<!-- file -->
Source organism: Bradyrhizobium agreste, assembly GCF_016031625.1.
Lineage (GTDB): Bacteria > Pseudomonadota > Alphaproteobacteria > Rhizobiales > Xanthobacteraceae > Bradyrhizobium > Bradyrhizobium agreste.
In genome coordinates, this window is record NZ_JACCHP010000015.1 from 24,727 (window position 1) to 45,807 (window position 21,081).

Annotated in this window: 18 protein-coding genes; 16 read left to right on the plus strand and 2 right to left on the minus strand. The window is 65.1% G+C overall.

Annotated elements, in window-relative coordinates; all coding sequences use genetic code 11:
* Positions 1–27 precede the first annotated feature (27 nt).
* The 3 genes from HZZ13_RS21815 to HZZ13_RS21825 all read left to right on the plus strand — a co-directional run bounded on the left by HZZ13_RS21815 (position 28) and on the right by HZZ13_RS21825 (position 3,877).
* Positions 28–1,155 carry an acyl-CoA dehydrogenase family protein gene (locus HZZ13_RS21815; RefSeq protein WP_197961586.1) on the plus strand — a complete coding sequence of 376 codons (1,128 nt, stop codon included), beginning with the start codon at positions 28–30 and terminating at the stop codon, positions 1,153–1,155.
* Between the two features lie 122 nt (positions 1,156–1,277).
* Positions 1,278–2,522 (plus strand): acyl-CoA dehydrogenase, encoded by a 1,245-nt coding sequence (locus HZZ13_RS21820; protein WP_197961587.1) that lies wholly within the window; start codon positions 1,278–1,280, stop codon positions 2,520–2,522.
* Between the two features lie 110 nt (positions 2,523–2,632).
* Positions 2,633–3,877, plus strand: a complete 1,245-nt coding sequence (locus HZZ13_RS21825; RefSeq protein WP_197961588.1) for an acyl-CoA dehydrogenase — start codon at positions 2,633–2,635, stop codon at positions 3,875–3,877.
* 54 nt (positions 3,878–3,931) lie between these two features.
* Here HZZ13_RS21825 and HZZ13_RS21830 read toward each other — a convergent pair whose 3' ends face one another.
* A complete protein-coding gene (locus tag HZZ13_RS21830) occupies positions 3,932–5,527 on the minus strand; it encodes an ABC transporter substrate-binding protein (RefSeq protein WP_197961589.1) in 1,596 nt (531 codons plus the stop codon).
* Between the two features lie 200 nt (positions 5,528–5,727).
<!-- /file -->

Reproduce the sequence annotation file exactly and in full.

Source organism: Bradyrhizobium agreste, assembly GCF_016031625.1.
Lineage (GTDB): Bacteria > Pseudomonadota > Alphaproteobacteria > Rhizobiales > Xanthobacteraceae > Bradyrhizobium > Bradyrhizobium agreste.
In genome coordinates, this window is record NZ_JACCHP010000015.1 from 24,727 (window position 1) to 45,807 (window position 21,081).

Annotated in this window: 18 protein-coding genes; 16 read left to right on the plus strand and 2 right to left on the minus strand. The window is 65.1% G+C overall.

Annotated elements, in window-relative coordinates; all coding sequences use genetic code 11:
* Positions 1–27 precede the first annotated feature (27 nt).
* The 3 genes from HZZ13_RS21815 to HZZ13_RS21825 all read left to right on the plus strand — a co-directional run bounded on the left by HZZ13_RS21815 (position 28) and on the right by HZZ13_RS21825 (position 3,877).
* Positions 28–1,155 carry an acyl-CoA dehydrogenase family protein gene (locus HZZ13_RS21815; RefSeq protein WP_197961586.1) on the plus strand — a complete coding sequence of 376 codons (1,128 nt, stop codon included), beginning with the start codon at positions 28–30 and terminating at the stop codon, positions 1,153–1,155.
* Between the two features lie 122 nt (positions 1,156–1,277).
* Positions 1,278–2,522 (plus strand): acyl-CoA dehydrogenase, encoded by a 1,245-nt coding sequence (locus HZZ13_RS21820; protein WP_197961587.1) that lies wholly within the window; start codon positions 1,278–1,280, stop codon positions 2,520–2,522.
* Between the two features lie 110 nt (positions 2,523–2,632).
* Positions 2,633–3,877, plus strand: a complete 1,245-nt coding sequence (locus HZZ13_RS21825; RefSeq protein WP_197961588.1) for an acyl-CoA dehydrogenase — start codon at positions 2,633–2,635, stop codon at positions 3,875–3,877.
* 54 nt (positions 3,878–3,931) lie between these two features.
* Here HZZ13_RS21825 and HZZ13_RS21830 read toward each other — a convergent pair whose 3' ends face one another.
* A complete protein-coding gene (locus tag HZZ13_RS21830) occupies positions 3,932–5,527 on the minus strand; it encodes an ABC transporter substrate-binding protein (RefSeq protein WP_197961589.1) in 1,596 nt (531 codons plus the stop codon).
* Between the two features lie 200 nt (positions 5,528–5,727).